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Recovery: A Hierarchy of Needs

Posted on August 12, 2009 in Recovery

When you leave treatment and are in recovery, you may feel a bit overwhelmed by the enormity of your new life. At times, it may seem as if there is so much you have to deal with that you don’t know what to tackle first, or you are tempted to throw in the towel and go back to your using ways. While you fight the urges and cravings, you still need help to make your way through your daily new clean and sober existence.

It may be helpful to look at recovery as a hierarchy of needs.

Basic Survival Needs

Primary are your needs for basic survival. These include having a roof over your head, protection from the elements, enough food to eat – basically shelter and food. While you were in treatment, things may have already deteriorated financially or with respect to your living situation so that now you have to find alternate accommodations. Or, it may be that where you lived before simply isn’t suitable anymore. The individuals you previously lived with may be still using drugs or alcohol – and you really can’t be around them and remain abstinent.

Finding, or maintaining your place to live has to be at the top of your list. Part of your recovery may involve a temporary stay in a sober living home, which allows you time to transition into a more independent living arrangement. Or, you could find yourself renting an inexpensive room while you work on building up your finances to be able to afford your own place.

Be sure to keep nourishment high on your list of must-do items as well. Shop wisely and buy food that provides all the right ingredients for good health: proteins, fresh fruits and vegetables, limited amount of fats and sugars. In fact, stay away from refined sugars altogether, as these are simply a substitute for the sugar in alcohol – and aren’t good for your recovery.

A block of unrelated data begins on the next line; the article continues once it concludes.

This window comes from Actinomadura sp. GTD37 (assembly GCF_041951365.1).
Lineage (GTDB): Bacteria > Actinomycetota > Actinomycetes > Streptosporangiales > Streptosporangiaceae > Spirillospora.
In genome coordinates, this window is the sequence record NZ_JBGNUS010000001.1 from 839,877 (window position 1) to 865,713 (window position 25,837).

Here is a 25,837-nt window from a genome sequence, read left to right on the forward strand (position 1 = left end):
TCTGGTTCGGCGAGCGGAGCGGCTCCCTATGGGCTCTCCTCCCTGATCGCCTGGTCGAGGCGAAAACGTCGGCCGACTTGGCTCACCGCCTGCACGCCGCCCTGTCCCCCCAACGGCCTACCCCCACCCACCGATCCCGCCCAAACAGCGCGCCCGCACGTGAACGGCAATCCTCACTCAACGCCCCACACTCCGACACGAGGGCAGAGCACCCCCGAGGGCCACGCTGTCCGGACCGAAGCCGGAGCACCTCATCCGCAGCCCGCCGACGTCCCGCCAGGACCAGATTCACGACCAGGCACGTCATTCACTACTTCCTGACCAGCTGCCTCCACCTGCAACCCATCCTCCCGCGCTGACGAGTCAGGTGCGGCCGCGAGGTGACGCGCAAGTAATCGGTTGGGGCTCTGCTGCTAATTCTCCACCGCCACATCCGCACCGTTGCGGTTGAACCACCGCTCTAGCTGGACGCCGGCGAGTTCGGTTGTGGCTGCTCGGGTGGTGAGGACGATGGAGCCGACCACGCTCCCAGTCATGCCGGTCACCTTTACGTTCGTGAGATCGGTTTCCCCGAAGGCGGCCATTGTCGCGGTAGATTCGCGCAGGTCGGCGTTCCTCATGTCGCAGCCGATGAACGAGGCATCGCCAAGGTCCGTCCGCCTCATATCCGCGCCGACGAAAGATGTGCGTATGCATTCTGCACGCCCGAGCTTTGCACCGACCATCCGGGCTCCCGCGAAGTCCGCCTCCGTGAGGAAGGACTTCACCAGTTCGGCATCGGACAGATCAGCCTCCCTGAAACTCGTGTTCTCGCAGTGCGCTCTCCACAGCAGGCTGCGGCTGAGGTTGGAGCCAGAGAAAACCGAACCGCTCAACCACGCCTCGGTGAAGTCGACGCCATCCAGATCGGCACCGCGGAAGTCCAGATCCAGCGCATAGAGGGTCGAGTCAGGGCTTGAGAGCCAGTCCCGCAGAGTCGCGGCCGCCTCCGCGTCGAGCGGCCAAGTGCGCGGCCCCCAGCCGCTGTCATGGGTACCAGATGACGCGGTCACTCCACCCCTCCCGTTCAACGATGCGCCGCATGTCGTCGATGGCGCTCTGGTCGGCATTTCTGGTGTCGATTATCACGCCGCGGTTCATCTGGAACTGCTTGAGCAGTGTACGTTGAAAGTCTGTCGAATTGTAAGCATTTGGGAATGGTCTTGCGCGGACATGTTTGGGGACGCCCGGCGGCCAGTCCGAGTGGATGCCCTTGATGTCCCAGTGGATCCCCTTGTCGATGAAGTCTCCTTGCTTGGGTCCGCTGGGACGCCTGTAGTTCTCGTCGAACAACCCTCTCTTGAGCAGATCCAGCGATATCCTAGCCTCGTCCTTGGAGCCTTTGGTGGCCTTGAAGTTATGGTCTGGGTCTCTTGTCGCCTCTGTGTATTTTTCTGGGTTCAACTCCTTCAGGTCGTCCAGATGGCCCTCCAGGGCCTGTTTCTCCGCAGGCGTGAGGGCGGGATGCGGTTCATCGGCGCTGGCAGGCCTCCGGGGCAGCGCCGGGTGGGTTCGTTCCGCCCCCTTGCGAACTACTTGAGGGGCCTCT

Establish and maintain a regular diet, eating three meals each day. Do not skip breakfast, as the body needs essential vitamins and minerals early in the day to jump-start the metabolism and keep energy high. When energy levels dip due to lack of food intake, depression, anxiety and irritability risks increase.

Moving Ahead Financially

Once your basic needs are met with respect to food and shelter, you can give more serious attention to repairing your job situation. If you’ve lost your job, been fired or quit, now’s the time to actively look for gainful employment. Recognize that you will probably have to start at a lower salary than you had before, but that it is only temporary. Similarly, you may not be able to land a job right away, or in the same capacity as you had previously. This too, is temporary.

The important thing is that you do resume working. As you go to work each day, you are establishing a pattern of responsibility, making a gainful living, providing for yourself and your basic needs, and setting the stage for moving ahead financially. Use this first job in recovery as a stepping stone to the next one. Always keep an eye on the future in terms of how you may be able to utilize the skills you have for more responsibility.

On the other hand, if your previous, pre-treatment job was highly stressful and one you don’t want to go back to, use this time in recovery to either go back to school or learn new skills, or seek a job in a different field. Consider your interests as well as your abilities. What is the job or career you always dreamed of? While you may not yet be able to obtain a position in that field, you can certainly start getting the training or education such a job requires. Put this on your list of long-term goals.

Need for Social Connection

Those in recovery need friends, people who understand their circumstances and accept them as they are. These may be your allies in your support groups at first, those friends you’ve made in Alcoholics Anonymous or Narcotics Anonymous or another support group. These individuals have all been where you are and will support you through the tough times of your initial stages of recovery.

Later, as you make new, sober friends at work, school, in the neighborhood or through various recreational, leisure or hobby activities, you will find your social network broadening. Just be sure these are non-drinking, non-using individuals, or you’ll sabotage your efforts and your resolve to remain clean and sober.